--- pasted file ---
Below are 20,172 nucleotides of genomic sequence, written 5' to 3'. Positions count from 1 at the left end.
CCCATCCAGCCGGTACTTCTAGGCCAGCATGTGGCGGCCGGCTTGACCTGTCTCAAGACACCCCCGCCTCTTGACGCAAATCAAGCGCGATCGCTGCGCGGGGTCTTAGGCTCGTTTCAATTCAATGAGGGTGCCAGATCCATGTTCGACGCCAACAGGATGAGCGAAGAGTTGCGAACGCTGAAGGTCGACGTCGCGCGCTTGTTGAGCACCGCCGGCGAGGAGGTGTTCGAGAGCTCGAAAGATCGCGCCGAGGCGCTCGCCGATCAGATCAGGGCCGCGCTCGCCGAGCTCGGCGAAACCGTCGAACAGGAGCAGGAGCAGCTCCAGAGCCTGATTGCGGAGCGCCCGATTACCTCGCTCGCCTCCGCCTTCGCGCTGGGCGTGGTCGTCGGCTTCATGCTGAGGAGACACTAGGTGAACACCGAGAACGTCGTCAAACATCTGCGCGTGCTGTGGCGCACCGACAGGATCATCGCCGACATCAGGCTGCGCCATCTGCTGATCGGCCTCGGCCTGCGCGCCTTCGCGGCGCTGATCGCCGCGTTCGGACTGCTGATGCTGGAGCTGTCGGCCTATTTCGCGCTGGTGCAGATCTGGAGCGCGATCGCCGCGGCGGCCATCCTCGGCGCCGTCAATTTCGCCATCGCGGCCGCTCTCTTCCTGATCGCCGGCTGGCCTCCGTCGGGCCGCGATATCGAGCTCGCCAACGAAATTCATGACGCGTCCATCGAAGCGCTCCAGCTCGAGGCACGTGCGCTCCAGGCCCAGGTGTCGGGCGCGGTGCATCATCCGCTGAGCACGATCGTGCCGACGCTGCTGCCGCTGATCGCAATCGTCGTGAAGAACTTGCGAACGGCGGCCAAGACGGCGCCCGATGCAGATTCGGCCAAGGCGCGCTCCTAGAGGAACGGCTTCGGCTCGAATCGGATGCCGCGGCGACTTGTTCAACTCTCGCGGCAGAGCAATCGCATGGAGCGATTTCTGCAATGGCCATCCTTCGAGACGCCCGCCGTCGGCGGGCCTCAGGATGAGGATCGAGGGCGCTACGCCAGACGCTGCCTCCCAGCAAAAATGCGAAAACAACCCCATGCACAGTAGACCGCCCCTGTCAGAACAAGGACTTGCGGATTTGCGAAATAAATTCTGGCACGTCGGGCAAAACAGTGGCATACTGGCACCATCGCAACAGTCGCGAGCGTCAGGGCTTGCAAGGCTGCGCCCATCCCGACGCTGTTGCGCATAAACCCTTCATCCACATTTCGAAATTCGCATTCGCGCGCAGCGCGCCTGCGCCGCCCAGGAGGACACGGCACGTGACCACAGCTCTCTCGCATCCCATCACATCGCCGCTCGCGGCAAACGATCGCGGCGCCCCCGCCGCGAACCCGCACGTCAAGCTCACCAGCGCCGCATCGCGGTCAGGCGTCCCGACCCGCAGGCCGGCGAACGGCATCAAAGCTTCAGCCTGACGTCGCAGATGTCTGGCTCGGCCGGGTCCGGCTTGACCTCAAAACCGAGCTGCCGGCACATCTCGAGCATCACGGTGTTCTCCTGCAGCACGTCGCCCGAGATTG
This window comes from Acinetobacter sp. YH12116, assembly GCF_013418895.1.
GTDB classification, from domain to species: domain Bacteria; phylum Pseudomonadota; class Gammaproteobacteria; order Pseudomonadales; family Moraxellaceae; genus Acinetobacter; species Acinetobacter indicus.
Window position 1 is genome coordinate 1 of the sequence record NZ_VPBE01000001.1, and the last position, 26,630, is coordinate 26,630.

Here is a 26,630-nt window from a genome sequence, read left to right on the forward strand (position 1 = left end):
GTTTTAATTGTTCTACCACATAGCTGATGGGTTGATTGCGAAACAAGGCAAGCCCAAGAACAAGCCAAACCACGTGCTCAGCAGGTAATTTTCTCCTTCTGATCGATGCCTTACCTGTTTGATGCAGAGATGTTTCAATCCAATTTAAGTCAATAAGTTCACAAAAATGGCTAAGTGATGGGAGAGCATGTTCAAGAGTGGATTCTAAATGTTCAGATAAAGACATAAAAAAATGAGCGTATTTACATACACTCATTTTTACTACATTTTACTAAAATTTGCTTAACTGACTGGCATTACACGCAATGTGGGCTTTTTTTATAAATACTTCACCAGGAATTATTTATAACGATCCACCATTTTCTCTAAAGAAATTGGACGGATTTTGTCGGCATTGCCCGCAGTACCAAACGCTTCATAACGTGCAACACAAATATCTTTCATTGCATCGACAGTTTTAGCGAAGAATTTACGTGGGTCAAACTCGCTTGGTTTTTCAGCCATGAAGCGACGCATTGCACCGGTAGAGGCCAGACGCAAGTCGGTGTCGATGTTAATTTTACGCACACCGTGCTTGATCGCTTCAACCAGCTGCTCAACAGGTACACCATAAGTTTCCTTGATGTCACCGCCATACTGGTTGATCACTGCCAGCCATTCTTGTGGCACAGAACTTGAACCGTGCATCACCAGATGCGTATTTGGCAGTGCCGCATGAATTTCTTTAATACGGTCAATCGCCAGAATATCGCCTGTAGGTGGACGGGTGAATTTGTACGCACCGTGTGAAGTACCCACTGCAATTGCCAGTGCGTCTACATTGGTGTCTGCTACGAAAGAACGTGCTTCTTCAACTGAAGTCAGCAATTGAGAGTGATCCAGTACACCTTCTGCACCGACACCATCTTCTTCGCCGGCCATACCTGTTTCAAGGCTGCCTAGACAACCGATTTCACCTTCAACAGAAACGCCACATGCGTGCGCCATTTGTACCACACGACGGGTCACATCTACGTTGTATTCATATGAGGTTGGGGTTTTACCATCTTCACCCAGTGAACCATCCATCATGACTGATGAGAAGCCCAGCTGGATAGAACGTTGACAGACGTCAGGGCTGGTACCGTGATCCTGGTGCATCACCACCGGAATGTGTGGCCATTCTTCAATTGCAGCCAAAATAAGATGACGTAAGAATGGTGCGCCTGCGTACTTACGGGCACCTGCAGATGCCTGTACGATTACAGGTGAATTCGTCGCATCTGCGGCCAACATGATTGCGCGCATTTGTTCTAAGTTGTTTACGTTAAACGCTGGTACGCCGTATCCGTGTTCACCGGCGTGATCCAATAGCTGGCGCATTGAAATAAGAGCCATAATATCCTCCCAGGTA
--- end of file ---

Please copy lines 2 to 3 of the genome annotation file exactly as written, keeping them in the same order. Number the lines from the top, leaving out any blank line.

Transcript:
CCCATCCAGCCGGTACTTCTAGGCCAGCATGTGGCGGCCGGCTTGACCTGTCTCAAGACACCCCCGCCTCTTGACGCAAATCAAGCGCGATCGCTGCGCGGGGTCTTAGGCTCGTTTCAATTCAATGAGGGTGCCAGATCCATGTTCGACGCCAACAGGATGAGCGAAGAGTTGCGAACGCTGAAGGTCGACGTCGCGCGCTTGTTGAGCACCGCCGGCGAGGAGGTGTTCGAGAGCTCGAAAGATCGCGCCGAGGCGCTCGCCGATCAGATCAGGGCCGCGCTCGCCGAGCTCGGCGAAACCGTCGAACAGGAGCAGGAGCAGCTCCAGAGCCTGATTGCGGAGCGCCCGATTACCTCGCTCGCCTCCGCCTTCGCGCTGGGCGTGGTCGTCGGCTTCATGCTGAGGAGACACTAGGTGAACACCGAGAACGTCGTCAAACATCTGCGCGTGCTGTGGCGCACCGACAGGATCATCGCCGACATCAGGCTGCGCCATCTGCTGATCGGCCTCGGCCTGCGCGCCTTCGCGGCGCTGATCGCCGCGTTCGGACTGCTGATGCTGGAGCTGTCGGCCTATTTCGCGCTGGTGCAGATCTGGAGCGCGATCGCCGCGGCGGCCATCCTCGGCGCCGTCAATTTCGCCATCGCGGCCGCTCTCTTCCTGATCGCCGGCTGGCCTCCGTCGGGCCGCGATATCGAGCTCGCCAACGAAATTCATGACGCGTCCATCGAAGCGCTCCAGCTCGAGGCACGTGCGCTCCAGGCCCAGGTGTCGGGCGCGGTGCATCATCCGCTGAGCACGATCGTGCCGACGCTGCTGCCGCTGATCGCAATCGTCGTGAAGAACTTGCGAACGGCGGCCAAGACGGCGCCCGATGCAGATTCGGCCAAGGCGCGCTCCTAGAGGAACGGCTTCGGCTCGAATCGGATGCCGCGGCGACTTGTTCAACTCTCGCGGCAGAGCAATCGCATGGAGCGATTTCTGCAATGGCCATCCTTCGAGACGCCCGCCGTCGGCGGGCCTCAGGATGAGGATCGAGGGCGCTACGCCAGACGCTGCCTCCCAGCAAAAATGCGAAAACAACCCCATGCACAGTAGACCGCCCCTGTCAGAACAAGGACTTGCGGATTTGCGAAATAAATTCTGGCACGTCGGGCAAAACAGTGGCATACTGGCACCATCGCAACAGTCGCGAGCGTCAGGGCTTGCAAGGCTGCGCCCATCCCGACGCTGTTGCGCATAAACCCTTCATCCACATTTCGAAATTCGCATTCGCGCGCAGCGCGCCTGCGCCGCCCAGGAGGACACGGCACGTGACCACAGCTCTCTCGCATCCCATCACATCGCCGCTCGCGGCAAACGATCGCGGCGCCCCCGCCGCGAACCCGCACGTCAAGCTCACCAGCGCCGCATCGCGGTCAGGCGTCCCGACCCGCAGGCCGGCGAACGGCATCAAAGCTTCAGCCTGACGTCGCAGATGTCTGGCTCGGCCGGGTCCGGCTTGACCTCAAAACCGAGCTGCCGGCACATCTCGAGCATCACGGTGTTCTCCTGCAGCACGTCGCCCGAGATTG
This window comes from Acinetobacter sp. YH12116, assembly GCF_013418895.1.